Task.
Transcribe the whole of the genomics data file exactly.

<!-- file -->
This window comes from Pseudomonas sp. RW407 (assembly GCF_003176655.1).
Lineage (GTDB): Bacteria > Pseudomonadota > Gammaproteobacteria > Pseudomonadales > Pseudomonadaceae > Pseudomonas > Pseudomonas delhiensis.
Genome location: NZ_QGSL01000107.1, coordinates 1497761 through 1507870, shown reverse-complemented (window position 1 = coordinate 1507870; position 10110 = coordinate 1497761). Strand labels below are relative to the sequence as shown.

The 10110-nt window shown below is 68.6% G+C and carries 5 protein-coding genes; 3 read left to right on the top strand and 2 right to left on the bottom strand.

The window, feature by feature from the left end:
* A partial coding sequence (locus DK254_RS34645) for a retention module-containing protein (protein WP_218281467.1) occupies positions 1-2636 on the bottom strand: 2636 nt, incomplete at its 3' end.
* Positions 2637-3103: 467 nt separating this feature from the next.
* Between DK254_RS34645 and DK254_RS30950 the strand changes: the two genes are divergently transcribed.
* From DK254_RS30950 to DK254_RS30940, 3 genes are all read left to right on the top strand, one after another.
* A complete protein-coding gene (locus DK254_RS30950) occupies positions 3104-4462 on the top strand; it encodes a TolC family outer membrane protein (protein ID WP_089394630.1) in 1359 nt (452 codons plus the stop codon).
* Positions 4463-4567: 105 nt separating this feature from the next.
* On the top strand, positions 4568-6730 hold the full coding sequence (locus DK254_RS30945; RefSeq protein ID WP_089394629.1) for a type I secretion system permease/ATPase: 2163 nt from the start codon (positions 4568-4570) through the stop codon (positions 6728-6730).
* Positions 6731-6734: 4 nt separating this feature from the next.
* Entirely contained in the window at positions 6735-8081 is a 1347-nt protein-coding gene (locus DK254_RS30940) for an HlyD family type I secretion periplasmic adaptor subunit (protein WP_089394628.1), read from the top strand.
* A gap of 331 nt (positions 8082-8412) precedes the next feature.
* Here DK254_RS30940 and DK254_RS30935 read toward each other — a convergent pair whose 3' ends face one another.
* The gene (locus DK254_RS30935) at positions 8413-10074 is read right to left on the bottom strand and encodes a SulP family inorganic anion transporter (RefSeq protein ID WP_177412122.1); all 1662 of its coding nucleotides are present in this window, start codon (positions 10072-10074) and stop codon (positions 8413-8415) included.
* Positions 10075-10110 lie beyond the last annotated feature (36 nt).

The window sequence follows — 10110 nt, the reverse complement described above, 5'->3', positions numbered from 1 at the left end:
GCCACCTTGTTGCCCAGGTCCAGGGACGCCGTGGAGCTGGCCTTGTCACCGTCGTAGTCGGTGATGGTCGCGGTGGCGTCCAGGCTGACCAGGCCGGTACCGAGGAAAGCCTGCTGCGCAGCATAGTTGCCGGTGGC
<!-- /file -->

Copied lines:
This window comes from Pseudomonas sp. RW407 (assembly GCF_003176655.1).
Lineage (GTDB): Bacteria > Pseudomonadota > Gammaproteobacteria > Pseudomonadales > Pseudomonadaceae > Pseudomonas > Pseudomonas delhiensis.
Genome location: NZ_QGSL01000107.1, coordinates 1497761 through 1507870, shown reverse-complemented (window position 1 = coordinate 1507870; position 10110 = coordinate 1497761). Strand labels below are relative to the sequence as shown.

The 10110-nt window shown below is 68.6% G+C and carries 5 protein-coding genes; 3 read left to right on the top strand and 2 right to left on the bottom strand.

The window, feature by feature from the left end:
* A partial coding sequence (locus DK254_RS34645) for a retention module-containing protein (protein WP_218281467.1) occupies positions 1-2636 on the bottom strand: 2636 nt, incomplete at its 3' end.
* Positions 2637-3103: 467 nt separating this feature from the next.
* Between DK254_RS34645 and DK254_RS30950 the strand changes: the two genes are divergently transcribed.
* From DK254_RS30950 to DK254_RS30940, 3 genes are all read left to right on the top strand, one after another.
* A complete protein-coding gene (locus DK254_RS30950) occupies positions 3104-4462 on the top strand; it encodes a TolC family outer membrane protein (protein ID WP_089394630.1) in 1359 nt (452 codons plus the stop codon).
* Positions 4463-4567: 105 nt separating this feature from the next.
* On the top strand, positions 4568-6730 hold the full coding sequence (locus DK254_RS30945; RefSeq protein ID WP_089394629.1) for a type I secretion system permease/ATPase: 2163 nt from the start codon (positions 4568-4570) through the stop codon (positions 6728-6730).
* Positions 6731-6734: 4 nt separating this feature from the next.
* Entirely contained in the window at positions 6735-8081 is a 1347-nt protein-coding gene (locus DK254_RS30940) for an HlyD family type I secretion periplasmic adaptor subunit (protein WP_089394628.1), read from the top strand.
* A gap of 331 nt (positions 8082-8412) precedes the next feature.
* Here DK254_RS30940 and DK254_RS30935 read toward each other — a convergent pair whose 3' ends face one another.
* The gene (locus DK254_RS30935) at positions 8413-10074 is read right to left on the bottom strand and encodes a SulP family inorganic anion transporter (RefSeq protein ID WP_177412122.1); all 1662 of its coding nucleotides are present in this window, start codon (positions 10072-10074) and stop codon (positions 8413-8415) included.
* Positions 10075-10110 lie beyond the last annotated feature (36 nt).

The window sequence follows — 10110 nt, the reverse complement described above, 5'->3', positions numbered from 1 at the left end:
GCCACCTTGTTGCCCAGGTCCAGGGACGCCGTGGAGCTGGCCTTGTCACCGTCGTAGTCGGTGATGGTCGCGGTGGCGTCCAGGCTGACCAGGCCGGTACCGAGGAAAGCCTGCTGCGCAGCATAGTTGCCGGTGGC